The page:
October 30, 2012
Well we weathered the storm here on the homestead. Like most places on the east coast it rained and the wind blew. Lucky for us no trees were blown down and no flooding to speak of. Around 4a.m. in the morning is started snowing and it has continued all day. The ground temp never got quite cold enough to freeze so the snow never accumulated more than an inch.
But, there was enough snow to cover the solar panels. A couple of years ago, we got a extendable squeegee and it worked just fine for the chore. We have also been working a lot on the sap evaporator. We built a heavy duty stand to hold the raw sap, plumbed the 100 gallon tank to the evaporator flue pan and will be putting up the smoke stack and flashing as soon as the weather gets better.
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Posted by Sonny
May 17, 2012
We had a wonderful visit today with one of our readers, Luann Barbagallo, who stopped by to pick up two pints of syrup and to see just what PHF was all about.
Luann and her family are starting their own homestead in a nearby county. I’m not sure what pearls of wisdom we had to offer as Luann has twenty years of gardening, canning and raising milk goats under her belt. That experience will go a long way in starting a homestead. I hope to keep in touch Luann, you never know, we may need some milk goat advice when we finally get to that stage.
We showed her how the off grid system worked and then took a tour of the farm, stopping by to see the princess piggies. The girls were on their best behavior and allowed Luann to view the pig palace set up. She was interested to see what methods we use to raise our pigs since she and her husband will be purchasing their own feeder pigs in just a few days.
We showed her the smoke house where we smoked eight hams last fall, because if your going to raise pigs you have to have a smoke house. She whole heartedly agreed.
In the past few years we have come to know several homesteading families and one of the nice things about it is that we all share ideas. Everyone has abilities that can help another. We are all folks who choose to live a simpler lifestyle, who choose to leave the whirlwind world of consumerism and depend on our own ingenuity to provide for ourselves.
It was a great experience to meet someone from our blog family of readers. Luann, thank you so much for stopping by, we thoroughly enjoyed your visit. Wish you lived a little bit closer. You and your husband are always welcome.
8 Comments | Alternative Energy, Canning, Chickens, Farming, Garden, Gardening, Greenhouse, Guineas, Homesteading, Maple syrup, Off-Grid, Pigs, Root Cellar, Self-Sufficiency, Solar Hot Water, Solar-Powered | Permalink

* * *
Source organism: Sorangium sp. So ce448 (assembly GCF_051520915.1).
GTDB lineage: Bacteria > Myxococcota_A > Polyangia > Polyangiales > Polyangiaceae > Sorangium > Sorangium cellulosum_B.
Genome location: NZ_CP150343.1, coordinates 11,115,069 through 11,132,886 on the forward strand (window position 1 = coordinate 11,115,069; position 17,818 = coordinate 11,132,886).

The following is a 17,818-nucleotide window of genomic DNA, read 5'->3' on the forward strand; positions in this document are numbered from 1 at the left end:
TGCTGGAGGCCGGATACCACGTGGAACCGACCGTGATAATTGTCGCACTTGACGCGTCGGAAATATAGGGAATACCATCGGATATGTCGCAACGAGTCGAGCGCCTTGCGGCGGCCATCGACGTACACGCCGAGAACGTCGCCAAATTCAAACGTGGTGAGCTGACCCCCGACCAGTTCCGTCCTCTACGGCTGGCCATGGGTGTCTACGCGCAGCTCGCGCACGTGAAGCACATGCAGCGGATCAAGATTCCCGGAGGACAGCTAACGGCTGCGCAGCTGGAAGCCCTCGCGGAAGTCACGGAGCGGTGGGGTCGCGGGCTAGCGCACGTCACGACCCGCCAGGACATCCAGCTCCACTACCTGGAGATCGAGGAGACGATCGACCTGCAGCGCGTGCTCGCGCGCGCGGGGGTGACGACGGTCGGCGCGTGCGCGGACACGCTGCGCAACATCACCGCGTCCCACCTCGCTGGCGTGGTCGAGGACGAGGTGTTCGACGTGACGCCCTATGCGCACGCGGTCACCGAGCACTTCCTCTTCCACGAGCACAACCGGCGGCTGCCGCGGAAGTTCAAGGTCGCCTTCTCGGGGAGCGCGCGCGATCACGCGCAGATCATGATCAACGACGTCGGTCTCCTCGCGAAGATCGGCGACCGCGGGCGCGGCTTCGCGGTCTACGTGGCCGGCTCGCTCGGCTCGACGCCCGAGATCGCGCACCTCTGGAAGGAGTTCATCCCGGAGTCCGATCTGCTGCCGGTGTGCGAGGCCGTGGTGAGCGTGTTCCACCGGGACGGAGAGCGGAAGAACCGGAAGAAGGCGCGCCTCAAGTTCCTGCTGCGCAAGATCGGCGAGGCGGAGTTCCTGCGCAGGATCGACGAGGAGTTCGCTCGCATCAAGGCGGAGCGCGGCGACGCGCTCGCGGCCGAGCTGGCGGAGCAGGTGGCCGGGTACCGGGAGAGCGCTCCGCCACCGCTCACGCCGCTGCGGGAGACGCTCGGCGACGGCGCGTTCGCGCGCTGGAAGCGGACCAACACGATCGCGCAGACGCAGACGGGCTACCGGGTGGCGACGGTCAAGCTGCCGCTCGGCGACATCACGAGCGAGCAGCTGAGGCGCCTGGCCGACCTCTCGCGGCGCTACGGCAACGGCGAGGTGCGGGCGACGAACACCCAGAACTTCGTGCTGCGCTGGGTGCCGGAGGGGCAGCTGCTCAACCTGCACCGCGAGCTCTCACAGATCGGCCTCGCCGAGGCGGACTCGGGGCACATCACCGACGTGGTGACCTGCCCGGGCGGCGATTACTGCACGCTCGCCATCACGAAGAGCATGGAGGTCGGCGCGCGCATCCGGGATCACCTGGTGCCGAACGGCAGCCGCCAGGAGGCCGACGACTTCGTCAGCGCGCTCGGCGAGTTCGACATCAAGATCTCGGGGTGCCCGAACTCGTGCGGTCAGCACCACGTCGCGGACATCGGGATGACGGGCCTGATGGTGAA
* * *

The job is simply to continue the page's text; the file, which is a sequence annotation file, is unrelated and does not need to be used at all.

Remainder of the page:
Posted by lkjobe
January 17, 2012
A soup of ominous gray clouds covered the sky as Sonny and I drove toward home from Ohio. I gazed out of my side window at the landscape dotted with farms, one connecting to the next as far as you can see. It reminded me of Delaware, my birth state, before the developers raped the farmland and covered it in a cheap coat of houses. Except for a few farms that have held out, there is nothing left of the many peach and apple orchards,or the small family run dairy and vegetable farms. In southern Delaware crops have been replaced with production chicken houses. As you can tell, it is a bit of a soar spot for me, so I gaze out of the window at the flatlands of Ohio and reminisce about my childhood.
As we pass miles of farmland set with nineteenth century farmhouses and barns, Sonny and I discuss how they could possibly benefit from the energy of a windmill. Solar and windmill power is not the cure all for our nations energy problems, and not everyone can or wants to live off grid, but I think that solar panels and windmills could certainly take some pressure off the power grid. They could all be used in conjunction with each other.
One would think that in a wide open landscape such as Ohio, and I can only speak for the area we were driving through, that there would be the potential for plenty of wind. Even solar panels could be a good choice in areas where there are few trees. Its a bit more difficult in places where the sun has to rise above a high hill or mountain range. It is doable though as we have seen here at Pot Hole Farm. We just get less hours of sunlight to charge the solar panels.
Unfortunately for many who are interested in solar panels and windmills it is still a costly investment. As the price of electricity rises and the power grid becomes overloaded and feeble with age we may not have many choices left. I think its naive to think that we can continue to add to the power grid we have now and think that it will be able to handle the load. All we need is a summer of sweltering heat and the on switch of air conditioners. We might find ourselves with rolling blackouts and empty pockets. Or worse.